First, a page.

In sum, application of the four factors of the Winston test heavily favor a finding that the parties intended to be bound by the oral settlement agreement placed on the record in open court, and that the settlement was not conditioned upon the execution of a more formal written document.

II. Whether the Defendants Should be Compelled to Perform According to the Terms of the Settlement Agreement

In their opposition papers, defendants do not argue that the settlement on the record is not binding, but rather argue that the settlement be set aside because "the plaintiff has failed to follow through on their portion of the agreement to allow the defendant to participate or receive any collections." (Defs.' Aff. in Opp'n PP7-9.) Defendants argue that because plaintiffs have allegedly failed to follow through on their responsibilities under the settlement agreement, defendants have beenáunable to collect on the accounts receivable. However, defendants acknowledge receipt from plaintiffs of a list of accounts receivable along with the proposed written stipulation and the name of a collection attorney. (Id. P5.)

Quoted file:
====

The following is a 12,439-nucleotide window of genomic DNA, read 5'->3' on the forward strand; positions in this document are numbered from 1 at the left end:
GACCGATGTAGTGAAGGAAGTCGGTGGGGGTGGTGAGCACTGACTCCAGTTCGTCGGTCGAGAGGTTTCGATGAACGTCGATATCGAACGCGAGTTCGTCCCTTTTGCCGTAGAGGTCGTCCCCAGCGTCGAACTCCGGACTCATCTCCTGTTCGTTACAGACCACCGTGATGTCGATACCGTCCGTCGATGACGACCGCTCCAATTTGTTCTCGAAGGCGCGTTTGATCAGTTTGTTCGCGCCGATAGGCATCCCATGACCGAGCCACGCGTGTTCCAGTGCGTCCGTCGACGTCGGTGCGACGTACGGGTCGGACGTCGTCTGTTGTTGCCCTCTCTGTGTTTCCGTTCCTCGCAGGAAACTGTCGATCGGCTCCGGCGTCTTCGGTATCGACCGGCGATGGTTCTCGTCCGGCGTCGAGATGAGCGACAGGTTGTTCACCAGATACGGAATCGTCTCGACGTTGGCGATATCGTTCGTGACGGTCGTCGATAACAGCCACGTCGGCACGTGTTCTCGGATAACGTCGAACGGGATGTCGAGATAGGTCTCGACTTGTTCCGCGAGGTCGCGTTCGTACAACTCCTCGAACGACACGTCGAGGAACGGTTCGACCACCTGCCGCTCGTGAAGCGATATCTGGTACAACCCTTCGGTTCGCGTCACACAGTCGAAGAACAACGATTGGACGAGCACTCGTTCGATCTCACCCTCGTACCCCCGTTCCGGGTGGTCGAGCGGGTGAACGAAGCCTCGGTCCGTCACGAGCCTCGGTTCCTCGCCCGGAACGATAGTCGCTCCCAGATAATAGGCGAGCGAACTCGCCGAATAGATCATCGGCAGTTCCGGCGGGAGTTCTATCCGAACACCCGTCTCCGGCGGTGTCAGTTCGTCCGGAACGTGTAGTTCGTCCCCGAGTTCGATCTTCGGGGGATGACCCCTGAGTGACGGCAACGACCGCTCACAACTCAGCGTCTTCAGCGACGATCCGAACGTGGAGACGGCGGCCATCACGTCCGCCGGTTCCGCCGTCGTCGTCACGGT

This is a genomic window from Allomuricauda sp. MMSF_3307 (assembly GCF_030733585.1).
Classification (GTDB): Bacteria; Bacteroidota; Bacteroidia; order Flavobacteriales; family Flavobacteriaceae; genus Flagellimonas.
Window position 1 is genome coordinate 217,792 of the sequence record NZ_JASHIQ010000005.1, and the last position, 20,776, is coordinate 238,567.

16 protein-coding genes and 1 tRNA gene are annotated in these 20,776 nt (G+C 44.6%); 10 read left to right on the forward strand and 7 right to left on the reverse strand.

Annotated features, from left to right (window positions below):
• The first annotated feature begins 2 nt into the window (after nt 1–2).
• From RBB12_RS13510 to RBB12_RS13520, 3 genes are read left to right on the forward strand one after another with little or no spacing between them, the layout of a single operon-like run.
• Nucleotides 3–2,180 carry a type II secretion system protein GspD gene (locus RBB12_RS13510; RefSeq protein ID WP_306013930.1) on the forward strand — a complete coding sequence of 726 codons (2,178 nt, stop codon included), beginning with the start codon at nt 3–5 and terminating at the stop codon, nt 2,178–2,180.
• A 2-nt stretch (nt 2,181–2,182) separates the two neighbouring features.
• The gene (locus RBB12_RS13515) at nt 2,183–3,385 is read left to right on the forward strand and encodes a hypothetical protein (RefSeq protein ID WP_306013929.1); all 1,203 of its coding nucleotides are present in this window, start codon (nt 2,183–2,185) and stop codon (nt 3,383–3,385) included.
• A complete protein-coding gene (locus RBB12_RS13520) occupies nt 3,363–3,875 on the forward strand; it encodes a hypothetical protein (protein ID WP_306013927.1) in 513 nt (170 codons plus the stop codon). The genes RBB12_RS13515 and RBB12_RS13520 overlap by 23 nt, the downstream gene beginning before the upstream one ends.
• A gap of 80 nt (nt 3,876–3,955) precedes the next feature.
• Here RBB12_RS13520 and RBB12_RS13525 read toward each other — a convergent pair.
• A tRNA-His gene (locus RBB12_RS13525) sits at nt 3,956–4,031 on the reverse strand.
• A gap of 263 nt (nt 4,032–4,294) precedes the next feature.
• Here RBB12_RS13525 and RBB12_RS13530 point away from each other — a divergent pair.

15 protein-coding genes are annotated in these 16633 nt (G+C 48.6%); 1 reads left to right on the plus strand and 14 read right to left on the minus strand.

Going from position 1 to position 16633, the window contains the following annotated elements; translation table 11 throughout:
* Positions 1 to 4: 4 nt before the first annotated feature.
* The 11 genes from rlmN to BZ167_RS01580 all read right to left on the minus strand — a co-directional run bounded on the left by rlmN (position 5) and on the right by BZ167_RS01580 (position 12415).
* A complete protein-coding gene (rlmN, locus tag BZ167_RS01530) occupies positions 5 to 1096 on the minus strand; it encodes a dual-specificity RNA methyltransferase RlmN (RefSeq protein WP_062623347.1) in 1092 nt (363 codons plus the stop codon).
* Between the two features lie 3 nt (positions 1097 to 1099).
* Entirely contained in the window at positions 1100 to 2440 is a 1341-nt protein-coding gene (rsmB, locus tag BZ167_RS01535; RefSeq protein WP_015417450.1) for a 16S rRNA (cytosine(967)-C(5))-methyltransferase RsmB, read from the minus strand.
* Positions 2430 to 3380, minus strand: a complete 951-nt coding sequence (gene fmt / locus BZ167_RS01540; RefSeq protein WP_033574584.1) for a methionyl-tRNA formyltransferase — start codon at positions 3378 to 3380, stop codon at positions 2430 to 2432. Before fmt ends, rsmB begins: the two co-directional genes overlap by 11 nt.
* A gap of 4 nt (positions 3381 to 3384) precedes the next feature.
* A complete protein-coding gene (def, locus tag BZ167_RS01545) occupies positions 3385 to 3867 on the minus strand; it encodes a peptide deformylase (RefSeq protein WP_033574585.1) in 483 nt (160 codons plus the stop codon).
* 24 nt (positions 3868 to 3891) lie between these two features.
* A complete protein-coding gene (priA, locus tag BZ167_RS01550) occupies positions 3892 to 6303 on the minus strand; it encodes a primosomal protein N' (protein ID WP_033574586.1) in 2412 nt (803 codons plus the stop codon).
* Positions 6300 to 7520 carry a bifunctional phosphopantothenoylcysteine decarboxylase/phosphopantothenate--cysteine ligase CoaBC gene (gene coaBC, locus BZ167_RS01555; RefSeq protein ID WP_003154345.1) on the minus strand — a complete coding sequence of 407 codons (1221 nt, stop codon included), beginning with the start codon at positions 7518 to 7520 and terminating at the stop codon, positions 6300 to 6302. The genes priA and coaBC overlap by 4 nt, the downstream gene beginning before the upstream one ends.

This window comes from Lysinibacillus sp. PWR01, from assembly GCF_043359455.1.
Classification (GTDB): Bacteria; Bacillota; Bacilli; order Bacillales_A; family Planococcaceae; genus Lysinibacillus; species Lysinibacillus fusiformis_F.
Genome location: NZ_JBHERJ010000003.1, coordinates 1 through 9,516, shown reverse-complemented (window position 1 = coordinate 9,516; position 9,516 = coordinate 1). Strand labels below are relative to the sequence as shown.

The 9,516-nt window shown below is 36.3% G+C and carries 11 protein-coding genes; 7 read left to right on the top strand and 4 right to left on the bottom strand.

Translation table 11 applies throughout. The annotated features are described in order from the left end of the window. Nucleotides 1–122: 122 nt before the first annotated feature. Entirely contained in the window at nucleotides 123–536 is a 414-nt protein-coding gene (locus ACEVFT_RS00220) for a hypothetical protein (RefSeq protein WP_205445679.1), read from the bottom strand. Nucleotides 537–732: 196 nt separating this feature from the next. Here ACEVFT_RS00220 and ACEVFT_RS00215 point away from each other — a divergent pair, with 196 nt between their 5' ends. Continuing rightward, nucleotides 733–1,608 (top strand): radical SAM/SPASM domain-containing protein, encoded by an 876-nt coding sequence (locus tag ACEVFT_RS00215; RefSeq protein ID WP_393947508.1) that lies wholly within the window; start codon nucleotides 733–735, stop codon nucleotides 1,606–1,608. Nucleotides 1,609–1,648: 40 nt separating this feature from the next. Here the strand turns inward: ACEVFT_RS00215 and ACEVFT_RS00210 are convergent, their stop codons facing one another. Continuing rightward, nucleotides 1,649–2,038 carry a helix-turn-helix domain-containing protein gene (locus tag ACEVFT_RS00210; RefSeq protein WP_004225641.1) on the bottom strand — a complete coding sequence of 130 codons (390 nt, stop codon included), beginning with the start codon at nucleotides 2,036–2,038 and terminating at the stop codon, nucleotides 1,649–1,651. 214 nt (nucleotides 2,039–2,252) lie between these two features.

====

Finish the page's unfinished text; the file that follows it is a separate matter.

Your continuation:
Defendants never disagreed with any of the terms set forth in the written settlement agreement, although defendants never signed the agreement. Defendants further contend that they received from plaintiffs a copy of a letter, apparently responsive to a collection effort, reflecting problems with the account balances resulting from purported arrangements with Baker that the balance due was a different amount than that stated in the open receivable records. (Id.) Defendants state that this is "something Mr. Baker could have affirmed or denied, but no one contacted Mr. Baker." (Id.)